Cindy Sherman is a unique artist whose photography distinguishes itself by her presence both in front of and behind the camera, as photographer and model, director and actor. She conceptualizes and stages her scenes as a drama of one, the play-acting of a single actor performing to a universal audience. Although she transforms herself through elaborate makeup and prostheses into different personas, Sherman’s presentation centers around lighting and costume, which are critical to revealing her character’s story.
Her “portraits” are not self-portraits because they are not portrayals that reveal the “real” Cindy Sherman. Neither are they traditional portraits, but more akin to visual storytelling in a single image. The characters Sherman presents are reflections of society’s stereotypes that intrigue us into questioning what are they about, and what we can deduce from their expressions or clothing. Their costumes may be drab or extravagant, but they are always designed to tell us a story.
Cindy Sherman's photographic work in the 1980s in New York City showed her self-confident as a woman presenting herself as the supreme actress of her own dramas. It was unheard of in the 1980s in the world of photography. Sherman literally stood out. In the world of cinema the one actor/creator with comparable confidence who stood both in front of and behind the camera is Orson Welles.
Also impressive is her evocation of cinematic storytelling and her ability to personify so many different characters.
Sherman’s work has evolved. In her Untitled Film Stills series, the character’s introspection evokes hints of existentialism at play that make you question the character's place in the world and their frame of mind. In recent years her series of Fairy Tales, Disasters, History Portraits, Horror Masks, and others have explored the dysfunctional, repugnant, and grotesque, increasingly removing the viewer from the storytelling of a character’s inner motivation, and shifting the viewer to extrapolate what a character does from the external perception of their looks, rather than what they think.
Sherman does not name her images. As “untitled” images with a number she lays the burden of interpretation upon the viewer. She keeps the focus on the image and what we can deduce entirely from visual information.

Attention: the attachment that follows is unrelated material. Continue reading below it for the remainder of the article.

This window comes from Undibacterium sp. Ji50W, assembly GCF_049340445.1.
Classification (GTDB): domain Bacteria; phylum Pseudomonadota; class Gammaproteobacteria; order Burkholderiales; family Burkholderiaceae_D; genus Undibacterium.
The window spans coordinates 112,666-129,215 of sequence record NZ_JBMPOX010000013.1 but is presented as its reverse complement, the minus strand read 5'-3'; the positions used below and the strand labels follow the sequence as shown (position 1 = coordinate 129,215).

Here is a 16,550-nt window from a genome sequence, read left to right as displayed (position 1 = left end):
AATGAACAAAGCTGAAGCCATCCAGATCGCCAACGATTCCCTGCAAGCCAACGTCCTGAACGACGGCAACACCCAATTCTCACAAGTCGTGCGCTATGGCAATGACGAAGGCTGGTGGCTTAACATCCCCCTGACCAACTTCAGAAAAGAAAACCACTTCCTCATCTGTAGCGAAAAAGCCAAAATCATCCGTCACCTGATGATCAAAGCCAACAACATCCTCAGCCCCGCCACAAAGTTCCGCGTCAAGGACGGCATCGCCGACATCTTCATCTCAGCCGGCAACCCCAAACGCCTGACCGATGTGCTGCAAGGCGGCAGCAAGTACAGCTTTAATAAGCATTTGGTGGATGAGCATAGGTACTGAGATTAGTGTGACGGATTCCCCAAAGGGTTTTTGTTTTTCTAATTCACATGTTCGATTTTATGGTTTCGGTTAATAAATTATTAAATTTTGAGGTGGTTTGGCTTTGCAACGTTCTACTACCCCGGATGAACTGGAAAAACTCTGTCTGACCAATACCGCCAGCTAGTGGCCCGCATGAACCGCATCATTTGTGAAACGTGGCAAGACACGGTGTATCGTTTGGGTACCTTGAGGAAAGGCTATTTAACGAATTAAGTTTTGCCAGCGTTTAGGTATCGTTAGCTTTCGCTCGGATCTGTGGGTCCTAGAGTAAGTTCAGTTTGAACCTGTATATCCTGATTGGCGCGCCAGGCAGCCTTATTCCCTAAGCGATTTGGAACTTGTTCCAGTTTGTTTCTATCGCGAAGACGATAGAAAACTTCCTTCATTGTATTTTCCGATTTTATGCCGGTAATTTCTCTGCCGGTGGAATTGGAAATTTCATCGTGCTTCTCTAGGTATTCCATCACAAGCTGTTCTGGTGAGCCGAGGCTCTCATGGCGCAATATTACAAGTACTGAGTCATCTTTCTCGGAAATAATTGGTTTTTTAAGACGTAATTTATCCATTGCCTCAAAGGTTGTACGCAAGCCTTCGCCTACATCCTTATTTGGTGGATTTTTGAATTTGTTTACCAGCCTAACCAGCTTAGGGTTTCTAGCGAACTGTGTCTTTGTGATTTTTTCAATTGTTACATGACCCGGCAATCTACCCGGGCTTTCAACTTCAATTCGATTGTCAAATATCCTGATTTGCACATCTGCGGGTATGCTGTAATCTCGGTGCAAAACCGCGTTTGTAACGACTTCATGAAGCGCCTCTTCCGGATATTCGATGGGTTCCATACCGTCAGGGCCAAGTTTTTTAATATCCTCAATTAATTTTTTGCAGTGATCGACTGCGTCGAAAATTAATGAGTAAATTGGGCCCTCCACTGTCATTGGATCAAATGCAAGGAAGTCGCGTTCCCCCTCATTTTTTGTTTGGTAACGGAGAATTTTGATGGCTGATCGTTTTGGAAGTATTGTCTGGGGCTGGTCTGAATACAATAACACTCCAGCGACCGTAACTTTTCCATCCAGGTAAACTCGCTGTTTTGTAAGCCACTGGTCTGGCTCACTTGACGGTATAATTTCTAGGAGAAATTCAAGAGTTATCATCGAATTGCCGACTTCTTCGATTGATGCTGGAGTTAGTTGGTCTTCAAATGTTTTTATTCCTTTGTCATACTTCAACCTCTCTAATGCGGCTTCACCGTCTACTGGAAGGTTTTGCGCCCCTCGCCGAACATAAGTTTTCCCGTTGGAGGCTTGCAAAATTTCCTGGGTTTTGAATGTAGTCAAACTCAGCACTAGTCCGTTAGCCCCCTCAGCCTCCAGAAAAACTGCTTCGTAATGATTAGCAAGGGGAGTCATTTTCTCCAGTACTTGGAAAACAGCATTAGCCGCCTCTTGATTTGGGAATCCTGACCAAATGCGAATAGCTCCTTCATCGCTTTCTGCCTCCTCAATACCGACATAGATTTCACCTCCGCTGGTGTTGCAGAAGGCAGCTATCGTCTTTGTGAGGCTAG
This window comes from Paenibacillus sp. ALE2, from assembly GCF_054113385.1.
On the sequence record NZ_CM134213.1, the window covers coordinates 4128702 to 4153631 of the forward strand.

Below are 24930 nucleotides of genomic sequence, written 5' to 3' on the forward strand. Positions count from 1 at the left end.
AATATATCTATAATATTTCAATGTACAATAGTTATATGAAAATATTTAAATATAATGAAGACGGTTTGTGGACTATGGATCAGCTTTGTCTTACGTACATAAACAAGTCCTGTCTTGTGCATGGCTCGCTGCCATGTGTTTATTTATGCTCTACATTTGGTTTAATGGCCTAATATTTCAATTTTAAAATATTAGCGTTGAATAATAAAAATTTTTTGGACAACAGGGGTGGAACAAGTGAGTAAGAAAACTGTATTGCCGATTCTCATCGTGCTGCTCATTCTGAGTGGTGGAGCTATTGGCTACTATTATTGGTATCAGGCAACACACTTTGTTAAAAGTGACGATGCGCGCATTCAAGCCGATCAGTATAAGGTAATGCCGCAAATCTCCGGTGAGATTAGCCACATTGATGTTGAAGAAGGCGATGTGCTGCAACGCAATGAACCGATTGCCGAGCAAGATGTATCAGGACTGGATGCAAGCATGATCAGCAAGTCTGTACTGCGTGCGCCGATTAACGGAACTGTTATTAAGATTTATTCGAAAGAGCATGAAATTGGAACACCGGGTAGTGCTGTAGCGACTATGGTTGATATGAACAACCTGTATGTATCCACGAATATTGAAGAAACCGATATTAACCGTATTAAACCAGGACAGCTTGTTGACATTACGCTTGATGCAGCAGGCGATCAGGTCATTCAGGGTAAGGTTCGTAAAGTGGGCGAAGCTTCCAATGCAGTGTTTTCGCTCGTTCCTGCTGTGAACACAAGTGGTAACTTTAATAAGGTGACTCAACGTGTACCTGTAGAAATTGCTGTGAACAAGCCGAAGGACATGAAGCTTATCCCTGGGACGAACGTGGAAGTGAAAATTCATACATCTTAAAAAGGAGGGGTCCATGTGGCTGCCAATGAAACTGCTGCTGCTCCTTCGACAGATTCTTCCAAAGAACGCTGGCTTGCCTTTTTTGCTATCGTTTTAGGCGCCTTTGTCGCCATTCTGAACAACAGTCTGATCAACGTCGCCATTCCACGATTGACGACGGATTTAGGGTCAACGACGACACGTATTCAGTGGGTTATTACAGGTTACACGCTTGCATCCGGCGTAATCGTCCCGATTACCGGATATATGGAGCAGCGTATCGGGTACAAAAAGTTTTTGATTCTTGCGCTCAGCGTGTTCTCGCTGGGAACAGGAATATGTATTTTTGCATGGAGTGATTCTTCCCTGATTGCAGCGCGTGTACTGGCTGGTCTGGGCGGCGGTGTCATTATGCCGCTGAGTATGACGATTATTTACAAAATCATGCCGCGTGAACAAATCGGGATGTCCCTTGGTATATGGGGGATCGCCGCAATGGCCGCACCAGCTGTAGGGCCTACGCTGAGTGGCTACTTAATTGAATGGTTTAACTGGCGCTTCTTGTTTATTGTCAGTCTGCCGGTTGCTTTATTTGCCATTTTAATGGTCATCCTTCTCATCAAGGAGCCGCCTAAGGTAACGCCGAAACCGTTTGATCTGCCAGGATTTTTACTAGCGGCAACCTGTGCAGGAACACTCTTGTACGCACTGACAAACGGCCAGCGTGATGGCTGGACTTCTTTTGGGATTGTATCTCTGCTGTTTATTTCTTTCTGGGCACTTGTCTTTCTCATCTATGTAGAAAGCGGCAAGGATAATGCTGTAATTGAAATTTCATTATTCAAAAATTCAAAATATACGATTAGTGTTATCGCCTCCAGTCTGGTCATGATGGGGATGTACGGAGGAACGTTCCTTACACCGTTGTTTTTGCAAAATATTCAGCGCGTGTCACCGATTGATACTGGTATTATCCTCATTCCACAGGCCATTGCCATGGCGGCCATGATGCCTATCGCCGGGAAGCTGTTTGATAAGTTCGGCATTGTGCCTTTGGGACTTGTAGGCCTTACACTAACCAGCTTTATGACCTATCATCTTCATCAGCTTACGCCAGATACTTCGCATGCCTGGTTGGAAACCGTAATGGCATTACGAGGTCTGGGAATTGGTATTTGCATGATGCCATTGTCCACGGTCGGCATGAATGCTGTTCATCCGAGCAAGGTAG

The book published by Hatje Cantz is part of a recent exhibition and is very informative by including several essays: “Force of Circumstance—Ambiguity, Horror, Aging” by art critic Gabriele Schor; “Cindy Sherman, Woman as Image: The Artist Is Present?” by professor Barbara Vinken; and “Encountering Cindy Sherman” by Ingvild Goetz, an avid collector of Sherman’s work who also owns the largest private collection of contemporary art in Germany. The book also includes a revealing interview titled, “A Conversation with Cindy Sherman” by Karsten Löckemann, in which Sherman talks about what motivated her to enter the world of fine art photography and her methods.
The Cindy Sherman book, which is beautifully bound and nicely printed with many full-page color reproductions of Sherman’s photographs, covers most of her career but is more representative of her latter work. The reader might feel somewhat shortchanged by the treatment of the four-to-a-page small duotone images 1976–2000, Untitled #378–394 (Murder Mystery) series, and the early 1976–2000, Untitled #363–377 (Bus Riders) series.
The inelegant layout and overly large type styling does nothing to enhance the aesthetics of the book, and as such it is perhaps designed to complement the starkness of the photos. After nearly 40 years Cindy Sherman continues to be a fascinating creative force in the world of photographic fine arts. This modest-sized book (9.75 x 6.9 inches, 184 pages) is an attempt at a comprehensive overview of her work.